Cancer treatment can impact many areas of a person’s life, and figuring out how to mitigate that impact can often feel overwhelming and time-consuming. For instance, treatment and recovery can affect one’s ability to work and may even require taking time off. If you need to take a medical leave of absence, short-term disability (STD) might be an option to consider. STD is designed to supplement a portion of your income if your health necessitates that you take a brief break from your job.
There is often a lot of confusion when it comes to how short-term disability benefits work. Thankfully, a recent article from The Muse answers some of the most pressing questions about STD and provides a breakdown of the important details to be aware of. Below, we’ve highlighted answers to four questions that are particularly relevant for cancer survivors:
What is short-term disability? If you’re unable to work due to an illness or non-job-related injury, short-term disability insurance can provide some compensation or income replacement for a limited period of time. Note that “non-job-related” is a key factor, as injuries that happen while at work are often covered by workers’ compensation, rather than STD.
How much time off can you take off? The length of coverage you’re entitled to will depend on your STD plan (usually anywhere from 30 days to a few months). Your particular health situation will also be taken into account, since there are medical guidelines on how long recovery usually takes for a specific condition. Your employer or plan provider (whoever is providing this benefit) can use this information to determine a reasonable amount of time for you to be on leave. If you think your recovery will be a lot longer than the outlined coverage period, then you might want to look into long-term disability.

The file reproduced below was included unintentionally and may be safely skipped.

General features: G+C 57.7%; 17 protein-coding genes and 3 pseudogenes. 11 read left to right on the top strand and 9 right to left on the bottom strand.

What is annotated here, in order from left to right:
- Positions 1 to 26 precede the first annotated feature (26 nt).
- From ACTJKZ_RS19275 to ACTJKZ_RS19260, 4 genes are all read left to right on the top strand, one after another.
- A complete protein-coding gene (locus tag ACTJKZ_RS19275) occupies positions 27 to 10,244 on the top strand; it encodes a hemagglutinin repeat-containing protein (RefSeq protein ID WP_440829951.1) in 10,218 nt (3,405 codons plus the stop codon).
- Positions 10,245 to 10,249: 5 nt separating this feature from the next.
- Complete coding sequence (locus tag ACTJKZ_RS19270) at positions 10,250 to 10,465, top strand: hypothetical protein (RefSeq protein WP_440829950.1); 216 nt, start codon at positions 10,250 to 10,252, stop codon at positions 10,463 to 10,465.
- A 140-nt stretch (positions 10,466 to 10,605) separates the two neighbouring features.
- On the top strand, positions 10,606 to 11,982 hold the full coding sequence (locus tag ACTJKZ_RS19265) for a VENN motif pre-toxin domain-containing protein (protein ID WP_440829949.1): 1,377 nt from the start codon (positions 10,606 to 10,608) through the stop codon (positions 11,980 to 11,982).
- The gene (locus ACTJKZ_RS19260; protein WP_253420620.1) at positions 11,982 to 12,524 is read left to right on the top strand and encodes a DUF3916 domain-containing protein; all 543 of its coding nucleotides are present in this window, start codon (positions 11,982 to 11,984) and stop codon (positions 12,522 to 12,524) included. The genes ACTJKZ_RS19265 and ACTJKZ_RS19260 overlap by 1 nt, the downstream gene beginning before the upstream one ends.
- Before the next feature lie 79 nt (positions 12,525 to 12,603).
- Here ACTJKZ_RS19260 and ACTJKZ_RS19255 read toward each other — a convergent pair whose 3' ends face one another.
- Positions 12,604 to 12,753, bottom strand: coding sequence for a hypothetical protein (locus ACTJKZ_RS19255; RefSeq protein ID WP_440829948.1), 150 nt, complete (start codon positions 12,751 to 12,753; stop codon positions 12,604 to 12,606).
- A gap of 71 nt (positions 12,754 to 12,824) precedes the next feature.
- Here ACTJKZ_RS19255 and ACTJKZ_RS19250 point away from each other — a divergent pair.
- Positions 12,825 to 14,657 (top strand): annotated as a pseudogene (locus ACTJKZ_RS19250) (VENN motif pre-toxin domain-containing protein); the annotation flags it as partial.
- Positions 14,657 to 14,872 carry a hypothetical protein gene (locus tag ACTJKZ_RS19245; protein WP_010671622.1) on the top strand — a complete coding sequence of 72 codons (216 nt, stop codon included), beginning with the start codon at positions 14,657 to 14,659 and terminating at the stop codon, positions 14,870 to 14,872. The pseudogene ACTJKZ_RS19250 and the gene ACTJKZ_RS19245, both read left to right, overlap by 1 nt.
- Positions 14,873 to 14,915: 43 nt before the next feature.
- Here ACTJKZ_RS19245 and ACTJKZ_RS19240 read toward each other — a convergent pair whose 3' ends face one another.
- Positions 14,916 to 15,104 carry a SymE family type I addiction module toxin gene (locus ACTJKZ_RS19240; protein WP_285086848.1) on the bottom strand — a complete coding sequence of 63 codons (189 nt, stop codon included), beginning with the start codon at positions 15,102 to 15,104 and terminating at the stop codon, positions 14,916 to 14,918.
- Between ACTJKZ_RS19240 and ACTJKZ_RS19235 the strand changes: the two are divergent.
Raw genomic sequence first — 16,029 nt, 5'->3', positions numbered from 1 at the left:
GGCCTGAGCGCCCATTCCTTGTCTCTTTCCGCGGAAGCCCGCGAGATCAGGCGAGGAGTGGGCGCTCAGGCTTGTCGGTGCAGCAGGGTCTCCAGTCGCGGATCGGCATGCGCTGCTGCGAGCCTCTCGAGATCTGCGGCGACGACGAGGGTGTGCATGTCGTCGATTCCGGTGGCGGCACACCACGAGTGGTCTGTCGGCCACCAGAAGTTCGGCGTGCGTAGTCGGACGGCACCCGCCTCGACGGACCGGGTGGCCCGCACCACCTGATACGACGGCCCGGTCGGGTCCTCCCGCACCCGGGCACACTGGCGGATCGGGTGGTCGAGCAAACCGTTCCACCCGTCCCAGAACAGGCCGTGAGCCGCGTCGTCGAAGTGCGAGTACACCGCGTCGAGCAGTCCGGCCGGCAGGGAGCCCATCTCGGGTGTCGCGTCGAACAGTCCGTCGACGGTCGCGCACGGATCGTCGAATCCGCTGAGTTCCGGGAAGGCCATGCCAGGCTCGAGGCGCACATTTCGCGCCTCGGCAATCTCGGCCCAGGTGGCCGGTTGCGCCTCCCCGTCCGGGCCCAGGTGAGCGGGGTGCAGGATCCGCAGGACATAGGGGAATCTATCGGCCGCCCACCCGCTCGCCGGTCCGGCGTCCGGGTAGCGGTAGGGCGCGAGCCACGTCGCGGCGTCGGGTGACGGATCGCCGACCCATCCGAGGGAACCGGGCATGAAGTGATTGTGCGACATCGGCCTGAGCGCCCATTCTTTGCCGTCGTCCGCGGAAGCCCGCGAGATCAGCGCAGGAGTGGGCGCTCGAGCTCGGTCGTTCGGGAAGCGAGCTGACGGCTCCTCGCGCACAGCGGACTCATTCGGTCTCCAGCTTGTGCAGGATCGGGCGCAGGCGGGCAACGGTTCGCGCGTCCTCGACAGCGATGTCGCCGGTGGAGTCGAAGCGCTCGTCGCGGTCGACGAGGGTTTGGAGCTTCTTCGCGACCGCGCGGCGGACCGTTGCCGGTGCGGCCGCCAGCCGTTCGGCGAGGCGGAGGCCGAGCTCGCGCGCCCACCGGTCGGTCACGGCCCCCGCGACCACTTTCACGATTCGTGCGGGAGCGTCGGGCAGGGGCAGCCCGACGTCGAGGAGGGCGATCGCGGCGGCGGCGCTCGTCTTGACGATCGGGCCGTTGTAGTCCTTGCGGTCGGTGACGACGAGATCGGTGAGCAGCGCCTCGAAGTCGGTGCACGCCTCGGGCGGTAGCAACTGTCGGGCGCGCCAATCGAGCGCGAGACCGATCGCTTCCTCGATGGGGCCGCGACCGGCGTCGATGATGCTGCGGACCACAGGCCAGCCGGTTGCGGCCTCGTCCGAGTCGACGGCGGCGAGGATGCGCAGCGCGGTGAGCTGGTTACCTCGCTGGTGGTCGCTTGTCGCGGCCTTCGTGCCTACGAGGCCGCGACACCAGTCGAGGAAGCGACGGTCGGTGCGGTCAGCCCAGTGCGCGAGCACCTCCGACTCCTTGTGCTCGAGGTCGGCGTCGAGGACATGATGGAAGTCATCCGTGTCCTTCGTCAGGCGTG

Is your job protected while you’re out? Unfortunately, STD does not offer any direct job protection (unlike the Family and Medical Leave Act, or FMLA), which means that it’s possible you could be terminated or won’t be able to resume the exact same position when you return. However, there are employment laws, such as the American with Disabilities Act (ADA), that may provide some level of job protection. The ADA requires companies to work with an employee to figure out reasonable accommodations that would enable an individual to stay on the job. Additionally, in some instances it’s possible to use FMLA leave concurrently with STD, so that your job is protected while you continue to receive an income. Although it may not be possible in all cases, it is definitely worth exploring.
What will it be like to return to work? Heading back to work after taking time off can be a process in itself, so allow yourself the space and time for that transition. Learning how to set professional boundaries, alleviate workplace stress and navigate uncomfortable conversations with coworkers are just a few things that can help with the readjustment period.
For more insight on STD and how it might work for you, read the complete Muse article here.
If you’d like additional information regarding protections at work, check out our article on “Your Legal Rights in the Workplace.”
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